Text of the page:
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Surface water treatment plant flows EN into future

Feature Story
​(Above) Environmental Services' Matt Turner (left) and Tim Fitzpatric talk about the recently built surface water treatment facility at Energy Northwest’s Industrial Development Complex. 

Along a dirt road at the Industrial Development Complex (IDC), a small, nondescript warehouse holds the future of potable water for Energy Northwest facilities.

Inside sits a new state-of-the-art filtration system that will begin providing clean water to the IDC later this year, with the potential to supply water for Columbia Generating Station and future nuclear facilities. The IDC is next to Columbia Generation Station. 

This new surface water treatment plant is the result of a multi-year effort that involved teamwork between EN and multiple state agencies.

Columbia Generating Station, Energy Northwest’s 1,207-megawatt nuclear plant, is visible in the background from the surface water treatment facility and storage tank.

Long-term restoration effort
EN is in the midst of a 20-plus year effort to restore the land near the IDC to its natural state. A detailed design study began in fiscal year 2019, and the two-phase construction began shortly after.

Phase 1 involved running new electrical lines from an IDC substation down to the Columbia River pumphouse. After getting power to the structure, the EN team installed new pumps and two miles of pipeline to bring water up to the IDC water storage tank. 

In Phase 2, a new building was constructed to hold two PALL water filtration systems. A vendor conducted initial system testing in January 2022. When it is fully commissioned, the facility will provide up to 240 gallons per minute of potable water. 

Tim Fitzpatric, who will be one of the water treatment plant operators, joined EN four years ago. He previously worked at Indian Point Energy Center in New York for 17 years, including 14 years operating their demineralized water production plant. 

Bringing in the experts
While Energy Northwest's Facilities crew was designing and building the surface water treatment plant, Matt Turner, Environmental Services manager, was preparing his team to run the facility.

“I’ve had a passion for this project ever since I first heard about it,” Turner said. “When I saw the opportunity that the Environmental Services team could run it, I just jumped on that.”

To operate the plant, Turner earned three different licenses from Washington state — a water treatment plant operator II, water distribution manager level 2 and a cross-connection control specialist license. Before joining EN about a decade ago, Turner worked at a water treatment plant in Texas.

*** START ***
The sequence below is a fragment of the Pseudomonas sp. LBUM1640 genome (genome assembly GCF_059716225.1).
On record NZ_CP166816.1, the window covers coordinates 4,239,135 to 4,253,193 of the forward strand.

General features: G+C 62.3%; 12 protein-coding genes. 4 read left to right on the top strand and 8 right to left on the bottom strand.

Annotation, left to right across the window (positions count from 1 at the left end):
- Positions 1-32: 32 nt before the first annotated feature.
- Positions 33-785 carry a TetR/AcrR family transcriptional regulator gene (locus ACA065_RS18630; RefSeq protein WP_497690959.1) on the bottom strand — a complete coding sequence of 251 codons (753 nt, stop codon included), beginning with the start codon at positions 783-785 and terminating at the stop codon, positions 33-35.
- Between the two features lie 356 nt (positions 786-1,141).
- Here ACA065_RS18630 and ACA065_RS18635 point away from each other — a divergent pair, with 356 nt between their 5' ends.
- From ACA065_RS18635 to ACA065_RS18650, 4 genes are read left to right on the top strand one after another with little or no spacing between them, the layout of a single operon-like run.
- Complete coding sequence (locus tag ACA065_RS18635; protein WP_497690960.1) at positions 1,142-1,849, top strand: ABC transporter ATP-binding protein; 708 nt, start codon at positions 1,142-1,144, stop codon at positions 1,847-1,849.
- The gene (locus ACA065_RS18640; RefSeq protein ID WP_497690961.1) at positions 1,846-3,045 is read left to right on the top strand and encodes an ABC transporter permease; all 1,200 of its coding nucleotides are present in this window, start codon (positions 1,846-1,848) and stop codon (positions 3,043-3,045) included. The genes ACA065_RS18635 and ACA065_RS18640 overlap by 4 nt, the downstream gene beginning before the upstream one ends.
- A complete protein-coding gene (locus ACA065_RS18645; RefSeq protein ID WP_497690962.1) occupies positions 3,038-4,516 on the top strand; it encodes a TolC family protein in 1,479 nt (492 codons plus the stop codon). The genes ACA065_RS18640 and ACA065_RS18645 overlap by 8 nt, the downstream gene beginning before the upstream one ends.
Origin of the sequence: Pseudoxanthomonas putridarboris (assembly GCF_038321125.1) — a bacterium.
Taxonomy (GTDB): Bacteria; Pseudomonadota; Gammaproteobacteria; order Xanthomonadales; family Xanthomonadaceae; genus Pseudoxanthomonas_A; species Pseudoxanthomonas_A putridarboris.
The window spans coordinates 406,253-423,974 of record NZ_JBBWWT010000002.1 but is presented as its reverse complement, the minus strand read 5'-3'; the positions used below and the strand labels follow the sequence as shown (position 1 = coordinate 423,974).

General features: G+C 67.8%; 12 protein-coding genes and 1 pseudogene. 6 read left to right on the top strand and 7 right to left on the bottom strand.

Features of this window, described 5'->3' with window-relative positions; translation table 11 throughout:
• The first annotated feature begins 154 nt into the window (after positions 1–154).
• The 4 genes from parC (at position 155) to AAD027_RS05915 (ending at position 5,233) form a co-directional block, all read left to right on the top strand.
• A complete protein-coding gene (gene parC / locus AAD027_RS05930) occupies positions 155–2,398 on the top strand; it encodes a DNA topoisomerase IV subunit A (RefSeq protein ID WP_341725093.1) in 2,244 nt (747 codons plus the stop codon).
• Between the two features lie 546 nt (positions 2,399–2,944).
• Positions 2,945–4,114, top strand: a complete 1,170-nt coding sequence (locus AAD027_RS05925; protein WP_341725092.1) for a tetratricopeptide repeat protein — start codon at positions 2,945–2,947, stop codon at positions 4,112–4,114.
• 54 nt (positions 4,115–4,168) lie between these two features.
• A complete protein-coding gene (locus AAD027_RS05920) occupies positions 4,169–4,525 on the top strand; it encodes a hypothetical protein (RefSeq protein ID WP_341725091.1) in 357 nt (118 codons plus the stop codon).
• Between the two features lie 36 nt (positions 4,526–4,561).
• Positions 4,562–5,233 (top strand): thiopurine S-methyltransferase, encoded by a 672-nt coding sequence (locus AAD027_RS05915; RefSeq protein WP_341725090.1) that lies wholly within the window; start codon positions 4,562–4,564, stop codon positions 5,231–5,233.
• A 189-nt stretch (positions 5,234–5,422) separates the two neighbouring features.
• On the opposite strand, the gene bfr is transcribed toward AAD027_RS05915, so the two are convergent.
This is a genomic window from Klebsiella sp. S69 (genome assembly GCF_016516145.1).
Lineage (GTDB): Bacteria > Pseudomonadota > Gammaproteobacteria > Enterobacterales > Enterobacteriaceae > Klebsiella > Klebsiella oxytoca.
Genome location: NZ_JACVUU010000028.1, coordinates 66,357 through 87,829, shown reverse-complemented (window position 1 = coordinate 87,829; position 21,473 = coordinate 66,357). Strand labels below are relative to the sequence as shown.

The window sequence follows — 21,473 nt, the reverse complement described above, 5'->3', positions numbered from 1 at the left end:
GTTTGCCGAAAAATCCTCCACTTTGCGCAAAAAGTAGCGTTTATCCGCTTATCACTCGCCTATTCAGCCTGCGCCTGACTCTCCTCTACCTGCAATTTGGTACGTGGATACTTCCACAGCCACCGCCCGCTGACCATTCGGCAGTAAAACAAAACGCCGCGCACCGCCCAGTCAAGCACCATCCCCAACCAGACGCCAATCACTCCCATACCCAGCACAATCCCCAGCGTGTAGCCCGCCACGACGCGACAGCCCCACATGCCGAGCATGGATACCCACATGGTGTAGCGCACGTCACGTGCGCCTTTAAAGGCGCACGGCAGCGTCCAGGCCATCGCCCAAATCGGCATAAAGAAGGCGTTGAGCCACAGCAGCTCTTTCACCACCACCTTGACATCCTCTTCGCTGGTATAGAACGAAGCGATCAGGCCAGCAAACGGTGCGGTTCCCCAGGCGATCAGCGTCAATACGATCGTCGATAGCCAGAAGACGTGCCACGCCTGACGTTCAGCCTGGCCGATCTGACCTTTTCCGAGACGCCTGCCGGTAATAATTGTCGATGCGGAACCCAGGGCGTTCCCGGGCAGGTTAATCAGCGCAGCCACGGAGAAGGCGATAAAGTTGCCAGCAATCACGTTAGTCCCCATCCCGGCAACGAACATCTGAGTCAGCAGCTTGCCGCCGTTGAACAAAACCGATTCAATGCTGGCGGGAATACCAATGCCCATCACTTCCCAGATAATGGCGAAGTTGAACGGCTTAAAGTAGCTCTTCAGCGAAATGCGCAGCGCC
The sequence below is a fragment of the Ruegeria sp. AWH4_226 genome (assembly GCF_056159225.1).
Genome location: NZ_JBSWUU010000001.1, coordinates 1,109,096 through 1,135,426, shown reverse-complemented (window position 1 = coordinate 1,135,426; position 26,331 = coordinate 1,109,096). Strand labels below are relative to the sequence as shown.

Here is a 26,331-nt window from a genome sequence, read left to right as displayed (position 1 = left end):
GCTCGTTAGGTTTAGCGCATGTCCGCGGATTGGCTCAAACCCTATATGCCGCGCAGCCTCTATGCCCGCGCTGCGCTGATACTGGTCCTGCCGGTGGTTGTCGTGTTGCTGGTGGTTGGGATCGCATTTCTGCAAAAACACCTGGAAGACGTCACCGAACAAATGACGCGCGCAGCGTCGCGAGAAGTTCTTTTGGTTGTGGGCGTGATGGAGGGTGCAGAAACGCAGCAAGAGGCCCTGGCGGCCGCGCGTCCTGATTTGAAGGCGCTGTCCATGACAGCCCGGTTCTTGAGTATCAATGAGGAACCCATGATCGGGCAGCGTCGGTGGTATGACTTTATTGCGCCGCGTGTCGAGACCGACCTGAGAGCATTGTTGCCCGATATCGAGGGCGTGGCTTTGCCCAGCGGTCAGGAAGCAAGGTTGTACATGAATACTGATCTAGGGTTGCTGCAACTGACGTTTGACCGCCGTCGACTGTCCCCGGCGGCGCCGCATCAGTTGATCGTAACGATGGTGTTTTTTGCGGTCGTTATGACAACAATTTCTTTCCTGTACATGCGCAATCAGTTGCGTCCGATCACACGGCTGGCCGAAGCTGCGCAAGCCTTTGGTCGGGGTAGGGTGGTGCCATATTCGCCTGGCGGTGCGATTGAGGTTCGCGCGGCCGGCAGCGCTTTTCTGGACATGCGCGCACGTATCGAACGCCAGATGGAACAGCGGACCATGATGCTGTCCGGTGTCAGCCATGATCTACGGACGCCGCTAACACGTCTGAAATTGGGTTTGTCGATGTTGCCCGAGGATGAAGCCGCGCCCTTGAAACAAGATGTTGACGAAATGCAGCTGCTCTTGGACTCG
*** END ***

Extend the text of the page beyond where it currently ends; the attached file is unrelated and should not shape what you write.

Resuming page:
“I’ve always had a passion for water production, and chemistry in general,” Turner said. “Water is kind of a unique molecule. You’ve got two hydrogen and an oxygen that make up a lot of what’s living, and these bonds are held at a certain angle for a reason. And I get to take it, clean it and make it drinkable.”

Joining Turner in operating the plant is Tim Fitzpatric, water treatment operator and environmental scientist. Before joining EN four years ago, Fitzpatric worked at Indian Point Energy Center in New York for 17 years, including 14 years operating their demineralized water production plant. Following Turner’s lead, Fitzpatric, has also earned two of the three required Washington state licenses.

“I’ve been working with water in nuclear power my entire career,” Fitzpatric said. “It’s always exciting to have a hand in opening a new treatment facility, with an opportunity to apply innovative technologies.”

Turner and Fitzpatrick aren’t the only ones on the project who joined with a particular expertise. Before joining EN’s Environmental & Regulatory Programs (E&RP) team as an environmental scientist in March 2021, Denis Mehinagic worked for the Washington State Department of Health (WADOH) as an engineer, overseeing the design and approval process for water systems.

Mehinagic helped EN through the WADOH submittal process and provided technical reviews before the team submitted the engineering documents. The E&RP team oversees all EN’s potable water compliance and interfaces with regulatory agencies. 

Future growth
Columbia Generating Station receives potable water from the flocculator, which was built in 1975 to clean surface water. When the flocculator is down, repair is expensive. 

“We built the new water treatment plant with the idea that we could potentially expand it and replace the flocculator,” said Jay Ashbaugh, Facilities & Commercial Engineering manager. The new facility contains two filtration systems, but there is room to add one more. “With some more work on the piping and pumping, regulatory requirements and engineering, we could potentially use this system to feed potable water to Columbia Generating Station. A lot more work will be required, but the base infrastructure will now be in place.”

Replacing the flocculator with water from the new system will require additional regulatory approvals and potentially the transferring of water rights, and there’s no established timeline for making the transition. However, Ashbaugh said the work done to get the surface water treatment facility running will make it easier to grow in the future, whether that’s to move water to Columbia Generating Station, be a reliable backup to the flocculator or to support any new nuclear developments at the IDC.
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